For the most part, the Solaris OE is self-adjusting to system load and demands minimal tuning. In some cases, however, tuning is necessary.
If you need to change a tunable parameter in the /etc/system file, you can use the sysdef command or the mdb command to verify the change. sysdef lists all hardware devices, system devices, loadable modules, and the values of selected kernel-tunable parameters. The following is the output that is produced from the sysdef command:
* Hostid * 80a26382 * * sun4u Configuration * * * Devices * scsi_vhci, instance #0 packages (driver not attached) terminal-emulator (driver not attached) deblocker (driver not attached) obp-tftp (driver not attached) disk-label (driver not attached) SUNW,builtin-drivers (driver not attached) sun-keyboard (driver not attached) ufs-file-system (driver not attached) chosen (driver not attached) openprom (driver not attached) client-services (driver not attached) options, instance #0 aliases (driver not attached) memory (driver not attached) virtual-memory (driver not attached) pci, instance #0 pci, instance #0 ebus, instance #0 auxio (driver not attached) power, instance #0 SUNW,pll (driver not attached) se, instance #0 su, instance #0 su, instance #1 ecpp (driver not attached) fdthree, instance #0 eeprom (driver not attached) flashprom (driver not attached) SUNW,CS4231, instance #0 (driver not attached) network, instance #0 SUNW,m64B, instance #0 ide, instance #0 disk (driver not attached) cdrom (driver not attached) sd, instance #1 dad, instance #1 pci, instance #1 Output has been truncated . . . . . . . * System Configuration * swap files swapfile dev swaplo blocks free /dev/dsk/c0t0d0s3 136,11 16 1052624 1052624 * * Tunable Parameters * 2498560 maximum memory allowed in buffer cache (bufhwm) 1914 maximum number of processes (v.v_proc) 99 maximum global priority in sys class (MAXCLSYSPRI) 1909 maximum processes per user id (v.v_maxup) 30 auto update time limit in seconds (NAUTOUP) 25 page stealing low water mark (GPGSLO) 1 fsflush run rate (FSFLUSHR) 25 minimum resident memory for avoiding deadlock (MINARMEM) 25 minimum swapable memory for avoiding deadlock (MINASMEM) * * Utsname Tunables * 5.10 release (REL) ultra5 node name (NODE) SunOS system name (SYS) Generic version (VER) * * Process Resource Limit Tunables (Current:Maximum) * 0x0000000000000100:0x0000000000010000 file descriptors * * Streams Tunables * 9 maximum number of pushes allowed (NSTRPUSH) 65536 maximum stream message size (STRMSGSZ) 1024 max size of ctl part of message (STRCTLSZ) * * IPC Messages module is not loaded * IPC Semaphores module is not loaded * IPC Shared Memory module is not loaded * Time Sharing Scheduler Tunables * 60 maximum time sharing user priority (TSMAXUPRI) SYS system class name (SYS_NAME)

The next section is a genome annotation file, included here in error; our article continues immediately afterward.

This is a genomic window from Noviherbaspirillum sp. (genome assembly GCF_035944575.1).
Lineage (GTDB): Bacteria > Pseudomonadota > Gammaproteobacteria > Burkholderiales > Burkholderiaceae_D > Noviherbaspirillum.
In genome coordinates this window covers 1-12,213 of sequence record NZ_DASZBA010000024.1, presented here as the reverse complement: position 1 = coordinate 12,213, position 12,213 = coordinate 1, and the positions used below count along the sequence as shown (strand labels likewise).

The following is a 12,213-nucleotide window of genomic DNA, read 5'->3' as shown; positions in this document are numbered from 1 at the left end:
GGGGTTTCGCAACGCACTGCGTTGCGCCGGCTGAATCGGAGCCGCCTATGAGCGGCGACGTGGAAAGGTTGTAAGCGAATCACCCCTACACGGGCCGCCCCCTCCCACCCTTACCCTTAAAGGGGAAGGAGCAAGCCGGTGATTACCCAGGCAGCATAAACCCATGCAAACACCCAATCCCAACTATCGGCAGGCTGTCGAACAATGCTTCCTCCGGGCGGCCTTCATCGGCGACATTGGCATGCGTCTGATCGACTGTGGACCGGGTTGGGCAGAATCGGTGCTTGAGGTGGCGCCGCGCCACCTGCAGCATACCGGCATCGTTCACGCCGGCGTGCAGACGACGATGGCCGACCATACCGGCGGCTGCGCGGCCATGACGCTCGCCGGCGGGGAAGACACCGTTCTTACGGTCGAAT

The mdb command is used to view or modify a running kernel and must be used with extreme care. The use of mdb is beyond the scope of this book; however, more information can be obtained from The Solaris Modular Debugger Guide available at http://docs.sun.com.
Kernel Tunable Parameters in Solaris 10 You'll find in Solaris 10 that many tunable parameters that were previously set in /etc/system have been removed. For example, IPC facilities were previously controlled by kernel tunables, where you had to modify the /etc/system file and reboot the system to change the default values for these facilities. Because the IPC facilities are now controlled by resource controls, their configuration can be modified while the system is running. Many applications that previously required system tuning to function might now run without tuning because of increased defaults and the automatic allocation of resources.
Configuring the kernel and tunable parameters is a complex topic to describe in a few sections of a chapter. This introduction to the concept provides enough information for the average system administrator and describes the topics you'll need to know for the exam. If you are interested in learning more about the kernel and tunable parameters, refer to the additional sources of information described at the end of this chapter.